GREATER GRAND CROSSING — A team of investors has joined forces to bring luxury, energy-efficient container homes to the South Side — and neighbors could move in as soon as this winter.
Vincennes Village, a collection of 12 40-foot-long modern, eco-friendly container homes, will be built at 7231 S. Vincennes Ave.
The project is the brainchild of project manager Darryl Burton, owner of Global Financial Services, and developer Anthony Casboni, former owner of the demolished Vincennes Discount Center and a retired firefighter. Onyx Architectural Services, a minority-owned firm, is the lead developer.
The homes — built from 8-foot-wide train shipping containers — will have ceilings nearly 10 feet high. They will have 1,200-1,800 square feet of space, two stories and three to four bedrooms. The homes will include full appliances, including an indoor washer and dryer, as well as a balcony, a covered patio and car garages.
Each home will also be energy efficient, with motion-activated lights and faucets and “state of the art material anyone might find in a traditional wooden house,” Burton said. Pricing for the homes will start at $300,000, developers said.
Construction on the container homes will begin in the next few months once the “final blueprints are stamped” by the Department of Buildings, Burton said.
Vincennes Village will welcome its first families by Christmas, Burton said.
“We decided to develop a practical and innovative approach to constructing new homes,” Burton said. “Everything about the house will be upscale. We’re bringing suburban living to a city block.”
‘Container Homes Enhance Communities’
Vincennes Village was born out of a chance encounter between Burton and Casboni.
Alongside his late brothers, Casboni was the owner of Vincennes Discount Center, a family-owned business that spent more than 60 years in Greater Grand Crossing, Casboni said.
To the north and south of the business were apartment buildings that “became dilapidated,” Casboni said. When the city demolished the buildings, Casboni and his brothers bought the lots from the city in the early ’90s, he said.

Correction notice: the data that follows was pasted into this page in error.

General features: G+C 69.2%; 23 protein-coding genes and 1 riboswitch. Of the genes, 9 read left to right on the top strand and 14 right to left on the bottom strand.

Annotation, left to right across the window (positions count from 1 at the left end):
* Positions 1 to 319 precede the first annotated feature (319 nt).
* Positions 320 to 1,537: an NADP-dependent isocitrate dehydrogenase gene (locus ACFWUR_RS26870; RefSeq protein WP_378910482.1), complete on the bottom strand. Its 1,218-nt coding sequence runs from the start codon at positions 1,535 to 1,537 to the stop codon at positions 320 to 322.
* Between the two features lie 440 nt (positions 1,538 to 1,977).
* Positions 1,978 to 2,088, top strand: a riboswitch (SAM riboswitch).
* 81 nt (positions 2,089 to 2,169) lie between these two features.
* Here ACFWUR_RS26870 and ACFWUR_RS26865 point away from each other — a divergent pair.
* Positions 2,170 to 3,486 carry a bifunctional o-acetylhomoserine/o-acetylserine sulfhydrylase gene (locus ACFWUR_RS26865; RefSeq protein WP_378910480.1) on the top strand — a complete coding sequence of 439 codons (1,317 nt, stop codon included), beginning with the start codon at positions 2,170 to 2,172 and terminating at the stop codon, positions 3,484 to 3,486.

As the years went by, the Casbonis decided to “semi-retire” from their business and tore down Vincennes Discount Center around 2001, Casboni said.
Left with a large patch of land from the store and about 20 vacant lots from the apartment buildings, the Casbonis decided to build eight homes where the store once operated, Casboni said.
When the housing market collapsed in 2008, the brothers “took a breather” from building the homes, Casboni said.
But as the years trickled on, they struggled to find the right developer to assist in bringing homes to the community, Casboni said.
In April 2021, Casboni met Burton, “a mover and a shaker” with a creative idea to transform his vacant land, Casboni said.
“It interested me because the process seemed fast and innovative,” Casboni said. “You can build the homes quickly, and they’re secure. They’re durable, and they have an appealing, modern look.”
Casboni and Burton have never built container homes, but they’ve traveled throughout the states to look at container home communities, Burton said. What they saw solidified their decision, Casboni said.
“Container homes enhance communities,” Burton said. “That’s what we’re in the process of doing. The community can be elevated.”
Burton said Vincennes Village is an “innovative approach” to solving two nationwide problems: excess train containers and a housing shortage.
Empty train containers are “permeating our planet,” Burton said. And there is a “delinquency in homeownership, particularly in the wards not normally served by the city,” he said.
Their train container homes will repurpose a product that has been dormant and transform it into “something a lot more tangible,” Burton said.
Container homes can also be rehabbed and sold “in half the time and half the costs as a traditional wooden house,” Burton said.
Once their permits are approved, all they’ll have to do is connect the containers and design the inside, Burton said. The homes will be ready in three to four months, he said.
“When you compare a traditional home to a container home, you’ll come back to the container home,” Burton said. “The amenities are the same, but it requires less money, maintenance and upkeep. Homeownership becomes practical for everyone involved.”
Vincennes Village will appeal to working families living in the community who want to enhance their way of living, developers said.
The homes will be minutes away from the Dan Ryan Expressway, a shopping center and the 75th Street Boardwalk.
And if the $300,000 starting price looks steep, “a person paying $1,500 in rent in the neighborhood can afford the house,” Burton said.
Vincennes Village will start with 12 homes, but Burton and Casboni hope to add eight more down the line, they said. Commercial development isn’t off the table, they said.
“The South Side has numerous vacant lots. Our goal is to permeate the communities with an innovative approach to living,” Burton said. “The idea is taking off. We see this as the future of Chicago.”
Listen to the Block Club Chicago podcast: